Senior year felt incredibly long, and at the same time passed in the blink of an eye. And along the way we all, at one point, thought: “all I have to do is get to college, and I’ll be set. All I have to do is get to college, and I will leave behind all the parts of myself that I dislike. All I have to do is get to college, and I will become the person I was always supposed to be.” It’s not too dissimilar from the way we once thought about high school. But then I thought back to a moment during the college application process when Ms. Blaine said to us, “Remember that you are worth more than what you are doing.” Humbly, I would like to add to that - you are also worth more than where you are going.
Every single moment of the last four years has not led up to this one. Let me repeat that. Every single moment of the last four years has not led up to this one. Every moment has simply led up to the next. To view it any other way is to take our entire high school experience: the mundane days, the ultimate highs and the desperate lows, the many firsts and lasts, and condense them all into a means that was solely to achieve the end that has snuck up on us today: graduation. I don't mean to say today is not important, because it is. Nor do I want to say that looking to the future is a bad thing - it isn’t. We must acknowledge where we want to go, but, more importantly, we need to accept who we are now, taking pride in all that we’ve accomplished so far, while also having enough humility to know that there is so much more to learn: not only in the classroom, but about ourselves. Rather than worrying about how we think we should be changing, take hold of every moment and give it value, even the most ordinary.
While different for everyone individually, our experiences here were much more than a race to the finish line, or a stepping stone on the path of education. We have four years full of memories and moments where we learned about each other and ourselves in the process.
I have learned so much about myself through meeting and befriending all of you, and for that experience I am eternally grateful. Unfortunately, even after four years, I am still a major procrastinator, still pretty disorganized, and despite the efforts of the best teachers ever, I am still a little bit afraid of math. But that is all ok - because I can also say with certainty, that we are women of compassion, empathy, acceptance, leadership, and friendship. My time here has taught me that change and self-growth are one in the same and they come through knowing myself better and accepting who I am rather than trying to become a different person. So maybe I haven’t changed, I’ve simply become more me. For that, I have my fellow classmates to thank, who accepted me in the first place.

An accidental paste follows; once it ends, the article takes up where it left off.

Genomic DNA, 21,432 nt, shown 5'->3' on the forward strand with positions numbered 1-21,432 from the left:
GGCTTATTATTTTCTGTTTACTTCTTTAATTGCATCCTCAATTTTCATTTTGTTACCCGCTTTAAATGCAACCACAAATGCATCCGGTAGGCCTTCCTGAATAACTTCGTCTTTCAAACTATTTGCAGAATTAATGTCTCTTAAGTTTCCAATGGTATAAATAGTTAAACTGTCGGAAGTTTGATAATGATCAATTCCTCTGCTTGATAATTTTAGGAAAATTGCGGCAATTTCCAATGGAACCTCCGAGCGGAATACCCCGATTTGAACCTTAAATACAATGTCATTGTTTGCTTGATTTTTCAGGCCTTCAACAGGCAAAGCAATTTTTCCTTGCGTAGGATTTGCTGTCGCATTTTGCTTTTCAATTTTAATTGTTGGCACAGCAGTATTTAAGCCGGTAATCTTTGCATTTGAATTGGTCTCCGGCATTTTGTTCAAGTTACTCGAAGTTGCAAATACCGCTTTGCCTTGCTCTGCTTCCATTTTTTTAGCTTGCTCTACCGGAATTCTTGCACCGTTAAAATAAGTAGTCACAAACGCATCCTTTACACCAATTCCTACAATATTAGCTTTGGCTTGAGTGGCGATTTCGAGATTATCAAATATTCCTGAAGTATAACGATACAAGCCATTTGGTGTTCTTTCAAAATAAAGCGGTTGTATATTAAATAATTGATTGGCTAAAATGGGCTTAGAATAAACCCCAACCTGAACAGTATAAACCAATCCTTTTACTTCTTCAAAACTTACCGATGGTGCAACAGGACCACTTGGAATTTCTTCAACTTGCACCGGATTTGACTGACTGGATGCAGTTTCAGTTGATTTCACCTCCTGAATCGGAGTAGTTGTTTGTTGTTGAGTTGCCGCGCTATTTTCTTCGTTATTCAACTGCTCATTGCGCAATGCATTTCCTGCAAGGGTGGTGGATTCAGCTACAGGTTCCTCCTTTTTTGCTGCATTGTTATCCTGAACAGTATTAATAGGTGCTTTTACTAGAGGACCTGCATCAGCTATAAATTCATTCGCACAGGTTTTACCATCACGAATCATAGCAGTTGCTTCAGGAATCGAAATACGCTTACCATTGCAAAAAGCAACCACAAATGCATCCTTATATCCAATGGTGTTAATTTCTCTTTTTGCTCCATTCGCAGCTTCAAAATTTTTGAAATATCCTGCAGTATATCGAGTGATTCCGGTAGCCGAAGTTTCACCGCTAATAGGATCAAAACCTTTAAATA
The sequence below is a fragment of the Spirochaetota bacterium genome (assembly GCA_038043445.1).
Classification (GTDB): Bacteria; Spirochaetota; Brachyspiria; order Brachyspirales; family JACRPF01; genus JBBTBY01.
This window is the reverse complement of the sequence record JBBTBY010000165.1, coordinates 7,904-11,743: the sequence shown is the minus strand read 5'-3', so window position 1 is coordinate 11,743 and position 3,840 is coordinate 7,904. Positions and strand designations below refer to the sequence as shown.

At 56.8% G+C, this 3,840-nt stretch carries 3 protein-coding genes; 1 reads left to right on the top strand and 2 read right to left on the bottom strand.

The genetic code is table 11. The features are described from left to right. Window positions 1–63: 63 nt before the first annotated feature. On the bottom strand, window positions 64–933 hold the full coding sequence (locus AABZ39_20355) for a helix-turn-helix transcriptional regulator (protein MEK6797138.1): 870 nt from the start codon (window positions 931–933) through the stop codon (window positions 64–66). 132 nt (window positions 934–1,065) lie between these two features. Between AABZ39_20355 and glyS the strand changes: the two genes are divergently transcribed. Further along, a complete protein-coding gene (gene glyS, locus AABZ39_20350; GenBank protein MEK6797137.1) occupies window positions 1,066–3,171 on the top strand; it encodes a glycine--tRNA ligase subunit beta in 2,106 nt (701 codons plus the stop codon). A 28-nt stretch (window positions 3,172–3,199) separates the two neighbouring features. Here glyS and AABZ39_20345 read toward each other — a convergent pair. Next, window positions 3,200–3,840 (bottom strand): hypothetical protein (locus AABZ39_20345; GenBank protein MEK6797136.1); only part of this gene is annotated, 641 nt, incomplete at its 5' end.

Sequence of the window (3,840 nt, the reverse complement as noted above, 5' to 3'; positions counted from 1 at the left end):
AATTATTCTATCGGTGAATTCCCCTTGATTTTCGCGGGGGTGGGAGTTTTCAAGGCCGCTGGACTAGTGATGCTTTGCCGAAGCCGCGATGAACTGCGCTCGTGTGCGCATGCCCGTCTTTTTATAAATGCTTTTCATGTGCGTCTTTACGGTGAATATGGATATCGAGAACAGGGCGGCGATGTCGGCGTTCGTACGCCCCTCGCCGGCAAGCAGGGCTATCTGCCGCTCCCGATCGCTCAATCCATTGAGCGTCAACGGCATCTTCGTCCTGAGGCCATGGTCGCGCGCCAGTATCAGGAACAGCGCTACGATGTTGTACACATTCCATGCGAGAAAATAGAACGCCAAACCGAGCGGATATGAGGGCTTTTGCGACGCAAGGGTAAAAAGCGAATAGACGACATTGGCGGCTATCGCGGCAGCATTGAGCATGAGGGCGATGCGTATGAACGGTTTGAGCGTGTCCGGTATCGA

Our journey through our education, and most importantly through life, is not necessarily to make ourselves better, but to know ourselves better: both our weaknesses and our talents, and to then help others discover them too. We must be humble enough and know that our talents come directly from God, and that God has also given others graces as well. How can we become who God intended us to be, which is to say the best version of ourselves? And how do we reconcile this definition with all that society tells us? It is a big question, one that is answered along the path of self-knowledge. Be open to embracing what all of your new experiences have to offer as we continue onto our next endeavors, maybe no longer, together, but never alone.
As we go our separate ways, wherever that may be, I urge you to strive to create lasting, positive change. Because although we may feel the same as we did four years ago, anxiously anticipating our freshman year at college as we once did at Visitation, we leave a legacy that will be built upon by every graduating year following ours. We have challenged each other to be better women, better leaders, and better friends simply by encouraging one another to accept ourselves as we are. It is the gift of a strong and loving community. We have been fortunate enough to experience that here for four years, and as we go on to college, we will have the confidence and the kindness to share that with others.